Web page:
only four plates, 50 and 51, .and 53 and 55, are shown, although it is understood that the usual capacitor will have many such plates. Each of the plates is provided with a terminal tab 50, 51', 53, and 55 in a manner similar to that of FIGURE 2, except that the tabs of capacitor plates of one polarity extend out of one edge of the capacitor for connection to terminal bus 31' and the tabs of the plates of opposite polarity extend out of the opposite edge of the capacitor for connection to terminal bus 32'.. It

' is apparent that the advantages of offsetting the terminal tabs as explained with respect to FIGURE 2 .applies also to this embodiment.

An additional desirable feature of the embodiment of FIGURE 2 resides in the ability to provide .a transmission line of matching impedance between the capacitor and its load, thus preventing or reducing reflections and losses in the system.

we have illustrated and described the best form of this invention now known to us, it will be apparent to those 4 skilled in the art that changes may be made in the for of the apparatus disclosed without departing from the spirit of this invention as set forth in the appended claims, :and that in some cases certain features of this invention may sometimes be used to advantage without a corresponding use of other features.

What is claimed is:

1. A high Q power capacitor comprising a plurality of stacked electrode plates alternated with sheets of dielectric material, alternate ones of said plates constituting a set and selected for one terminal of said capacitor and the remainder of said plates constituting a second set and being selected for the other terminal, each of said plates having an elongated terminal tab extending out of one edge thereof, the width of said tab not exceeding the length of the plate edge divided by the number of plates in each set, each pair of adjacent plates having adjacent tabs :and Suecessive pairs of plates having their tabs progressively offset along the edge of the capacitor at least the width of a tab, a single terminal transmission line being electrically connected co-linearly to each of the plurality of terminal tabs of each set.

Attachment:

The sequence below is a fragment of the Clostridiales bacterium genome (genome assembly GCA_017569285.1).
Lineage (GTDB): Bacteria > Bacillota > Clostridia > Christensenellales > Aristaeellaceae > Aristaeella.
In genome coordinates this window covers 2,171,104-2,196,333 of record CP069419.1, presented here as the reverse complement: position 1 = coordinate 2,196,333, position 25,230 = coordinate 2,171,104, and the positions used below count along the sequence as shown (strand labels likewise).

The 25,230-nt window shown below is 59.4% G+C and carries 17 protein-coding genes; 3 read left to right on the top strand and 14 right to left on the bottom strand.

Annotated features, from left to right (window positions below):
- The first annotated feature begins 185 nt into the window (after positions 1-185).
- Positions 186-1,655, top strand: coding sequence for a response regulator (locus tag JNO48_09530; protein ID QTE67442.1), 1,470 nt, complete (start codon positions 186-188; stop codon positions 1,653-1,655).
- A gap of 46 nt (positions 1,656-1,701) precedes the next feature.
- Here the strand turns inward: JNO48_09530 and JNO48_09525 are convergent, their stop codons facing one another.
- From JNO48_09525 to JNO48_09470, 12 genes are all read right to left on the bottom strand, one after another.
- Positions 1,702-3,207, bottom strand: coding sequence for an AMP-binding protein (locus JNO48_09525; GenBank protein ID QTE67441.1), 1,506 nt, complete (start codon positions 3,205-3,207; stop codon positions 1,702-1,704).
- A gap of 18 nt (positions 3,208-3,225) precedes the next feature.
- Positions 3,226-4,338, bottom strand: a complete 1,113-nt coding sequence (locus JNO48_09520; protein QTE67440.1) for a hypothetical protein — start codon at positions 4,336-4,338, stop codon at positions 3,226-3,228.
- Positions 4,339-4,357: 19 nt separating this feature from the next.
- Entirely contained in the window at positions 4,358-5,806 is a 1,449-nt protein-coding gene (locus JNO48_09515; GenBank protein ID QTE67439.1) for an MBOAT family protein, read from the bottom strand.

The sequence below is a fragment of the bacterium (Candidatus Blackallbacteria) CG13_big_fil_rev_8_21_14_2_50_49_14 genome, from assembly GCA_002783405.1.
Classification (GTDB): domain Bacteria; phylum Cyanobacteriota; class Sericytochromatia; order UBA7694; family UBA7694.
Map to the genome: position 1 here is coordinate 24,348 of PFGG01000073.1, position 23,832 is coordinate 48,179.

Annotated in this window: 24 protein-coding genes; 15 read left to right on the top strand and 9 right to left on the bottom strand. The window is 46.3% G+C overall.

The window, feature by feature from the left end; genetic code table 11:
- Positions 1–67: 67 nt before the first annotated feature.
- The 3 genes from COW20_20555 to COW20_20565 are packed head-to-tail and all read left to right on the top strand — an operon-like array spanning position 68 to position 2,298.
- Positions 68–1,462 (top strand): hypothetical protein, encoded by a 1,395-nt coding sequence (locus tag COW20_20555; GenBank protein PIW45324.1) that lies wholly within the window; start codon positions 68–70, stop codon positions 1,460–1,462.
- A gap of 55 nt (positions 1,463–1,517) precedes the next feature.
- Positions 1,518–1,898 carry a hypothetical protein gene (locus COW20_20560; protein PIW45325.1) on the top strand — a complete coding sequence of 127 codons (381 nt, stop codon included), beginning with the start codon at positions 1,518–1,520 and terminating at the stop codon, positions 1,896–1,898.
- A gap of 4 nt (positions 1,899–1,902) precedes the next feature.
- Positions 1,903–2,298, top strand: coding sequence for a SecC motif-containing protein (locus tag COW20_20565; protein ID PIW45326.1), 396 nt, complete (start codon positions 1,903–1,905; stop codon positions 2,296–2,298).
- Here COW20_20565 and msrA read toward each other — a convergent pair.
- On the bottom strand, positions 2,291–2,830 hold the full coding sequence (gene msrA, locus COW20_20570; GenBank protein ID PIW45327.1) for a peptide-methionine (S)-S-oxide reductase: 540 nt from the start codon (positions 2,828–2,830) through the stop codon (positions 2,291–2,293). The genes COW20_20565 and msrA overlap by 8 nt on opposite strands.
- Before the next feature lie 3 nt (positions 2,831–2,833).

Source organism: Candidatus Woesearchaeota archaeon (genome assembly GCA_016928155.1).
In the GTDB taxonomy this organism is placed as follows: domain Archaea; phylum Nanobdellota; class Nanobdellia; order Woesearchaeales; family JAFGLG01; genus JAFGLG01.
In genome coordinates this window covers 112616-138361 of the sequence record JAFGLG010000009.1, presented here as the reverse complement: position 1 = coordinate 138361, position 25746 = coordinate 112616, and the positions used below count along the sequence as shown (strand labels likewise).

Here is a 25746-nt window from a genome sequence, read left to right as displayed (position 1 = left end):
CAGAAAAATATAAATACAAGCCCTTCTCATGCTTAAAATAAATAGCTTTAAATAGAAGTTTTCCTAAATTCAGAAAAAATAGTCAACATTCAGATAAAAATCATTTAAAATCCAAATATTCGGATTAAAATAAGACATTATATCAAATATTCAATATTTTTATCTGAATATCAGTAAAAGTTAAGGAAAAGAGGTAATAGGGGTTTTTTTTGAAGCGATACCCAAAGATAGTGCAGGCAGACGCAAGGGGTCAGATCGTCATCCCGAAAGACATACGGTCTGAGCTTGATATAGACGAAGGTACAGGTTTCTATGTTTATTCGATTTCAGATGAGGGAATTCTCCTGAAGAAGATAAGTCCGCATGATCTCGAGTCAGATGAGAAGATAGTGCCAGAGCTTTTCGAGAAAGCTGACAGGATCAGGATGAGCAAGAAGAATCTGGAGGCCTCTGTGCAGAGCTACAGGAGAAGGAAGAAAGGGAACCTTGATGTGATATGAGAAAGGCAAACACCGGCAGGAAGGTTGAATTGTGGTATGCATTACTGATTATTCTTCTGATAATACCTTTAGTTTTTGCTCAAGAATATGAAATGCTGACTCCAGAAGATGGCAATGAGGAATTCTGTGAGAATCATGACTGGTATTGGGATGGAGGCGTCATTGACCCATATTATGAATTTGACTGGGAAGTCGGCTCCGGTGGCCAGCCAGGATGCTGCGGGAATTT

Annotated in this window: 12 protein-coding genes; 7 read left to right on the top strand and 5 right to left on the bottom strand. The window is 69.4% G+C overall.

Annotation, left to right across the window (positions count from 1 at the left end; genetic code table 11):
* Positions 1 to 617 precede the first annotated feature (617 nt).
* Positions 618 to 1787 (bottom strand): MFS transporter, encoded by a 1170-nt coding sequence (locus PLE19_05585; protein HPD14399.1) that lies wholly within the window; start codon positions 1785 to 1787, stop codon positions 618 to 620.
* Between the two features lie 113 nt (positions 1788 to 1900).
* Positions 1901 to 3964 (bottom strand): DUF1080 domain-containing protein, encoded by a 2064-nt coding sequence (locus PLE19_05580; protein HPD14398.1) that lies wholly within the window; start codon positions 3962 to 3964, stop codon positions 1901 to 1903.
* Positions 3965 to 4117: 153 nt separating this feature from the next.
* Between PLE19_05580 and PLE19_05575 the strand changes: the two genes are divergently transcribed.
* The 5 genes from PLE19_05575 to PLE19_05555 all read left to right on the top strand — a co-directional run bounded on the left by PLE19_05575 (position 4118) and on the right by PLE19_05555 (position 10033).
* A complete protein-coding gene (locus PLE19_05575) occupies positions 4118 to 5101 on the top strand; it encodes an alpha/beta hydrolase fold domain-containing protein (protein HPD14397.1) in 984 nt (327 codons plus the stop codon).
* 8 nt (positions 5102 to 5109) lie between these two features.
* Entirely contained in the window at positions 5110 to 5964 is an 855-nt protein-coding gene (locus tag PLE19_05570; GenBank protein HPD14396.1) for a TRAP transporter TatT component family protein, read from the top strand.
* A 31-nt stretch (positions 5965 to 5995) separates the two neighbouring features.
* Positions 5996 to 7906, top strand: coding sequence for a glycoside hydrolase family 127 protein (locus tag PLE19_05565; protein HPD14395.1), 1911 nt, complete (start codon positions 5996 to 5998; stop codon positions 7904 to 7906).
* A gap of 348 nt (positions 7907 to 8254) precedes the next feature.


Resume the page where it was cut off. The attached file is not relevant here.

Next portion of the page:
2. A high Q power capacitor comprising a plurality of stacked electrode plates, said plates being insulated one from another by sheets of dielectric material, alternate ones of said plates being selected for operation with one polarity of said capacitor and the remainder of said plates being selected for operation with opposite-polarity, integral terminal tabs extending out of an edge of said plates, said terminal tabs having a width not exceeding the length of the corresponding plate edge divided by the number of plates of like polarity, the terminal tabs of the :plates of one pole extending out of and being offset so as to be evenly spaced along one edge of the stack and the terminal tabs of the plates of the opposite polarity extending out of and being offset so as to be evenly spaced along the opposite edge of the stack, a single terminal transmission line connected to each of said sets of tabs.